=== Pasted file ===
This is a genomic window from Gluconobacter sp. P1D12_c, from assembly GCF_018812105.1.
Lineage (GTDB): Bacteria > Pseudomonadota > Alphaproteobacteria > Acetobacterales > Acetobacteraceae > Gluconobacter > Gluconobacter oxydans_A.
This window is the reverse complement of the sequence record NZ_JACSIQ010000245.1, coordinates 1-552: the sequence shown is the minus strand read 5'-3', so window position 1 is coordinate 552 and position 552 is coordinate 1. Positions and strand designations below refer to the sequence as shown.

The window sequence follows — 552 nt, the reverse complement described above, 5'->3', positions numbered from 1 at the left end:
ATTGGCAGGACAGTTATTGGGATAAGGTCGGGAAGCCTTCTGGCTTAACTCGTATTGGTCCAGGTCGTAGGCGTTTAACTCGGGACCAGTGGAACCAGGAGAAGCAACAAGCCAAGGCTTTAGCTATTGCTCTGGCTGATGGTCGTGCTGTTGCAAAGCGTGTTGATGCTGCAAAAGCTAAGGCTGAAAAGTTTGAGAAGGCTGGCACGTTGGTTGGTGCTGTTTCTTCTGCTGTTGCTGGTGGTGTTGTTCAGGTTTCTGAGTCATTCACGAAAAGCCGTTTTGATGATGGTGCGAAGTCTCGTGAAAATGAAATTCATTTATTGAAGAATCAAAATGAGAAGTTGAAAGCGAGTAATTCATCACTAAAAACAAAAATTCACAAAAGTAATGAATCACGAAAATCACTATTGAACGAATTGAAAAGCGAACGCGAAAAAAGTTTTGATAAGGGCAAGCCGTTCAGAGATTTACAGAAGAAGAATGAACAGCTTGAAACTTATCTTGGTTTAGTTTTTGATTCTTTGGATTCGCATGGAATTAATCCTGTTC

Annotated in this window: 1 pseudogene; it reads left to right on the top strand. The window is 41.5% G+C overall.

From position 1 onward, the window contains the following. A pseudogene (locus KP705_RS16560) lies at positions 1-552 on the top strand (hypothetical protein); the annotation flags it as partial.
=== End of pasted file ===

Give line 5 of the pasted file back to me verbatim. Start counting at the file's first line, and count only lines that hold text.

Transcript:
ATTGGCAGGACAGTTATTGGGATAAGGTCGGGAAGCCTTCTGGCTTAACTCGTATTGGTCCAGGTCGTAGGCGTTTAACTCGGGACCAGTGGAACCAGGAGAAGCAACAAGCCAAGGCTTTAGCTATTGCTCTGGCTGATGGTCGTGCTGTTGCAAAGCGTGTTGATGCTGCAAAAGCTAAGGCTGAAAAGTTTGAGAAGGCTGGCACGTTGGTTGGTGCTGTTTCTTCTGCTGTTGCTGGTGGTGTTGTTCAGGTTTCTGAGTCATTCACGAAAAGCCGTTTTGATGATGGTGCGAAGTCTCGTGAAAATGAAATTCATTTATTGAAGAATCAAAATGAGAAGTTGAAAGCGAGTAATTCATCACTAAAAACAAAAATTCACAAAAGTAATGAATCACGAAAATCACTATTGAACGAATTGAAAAGCGAACGCGAAAAAAGTTTTGATAAGGGCAAGCCGTTCAGAGATTTACAGAAGAAGAATGAACAGCTTGAAACTTATCTTGGTTTAGTTTTTGATTCTTTGGATTCGCATGGAATTAATCCTGTTC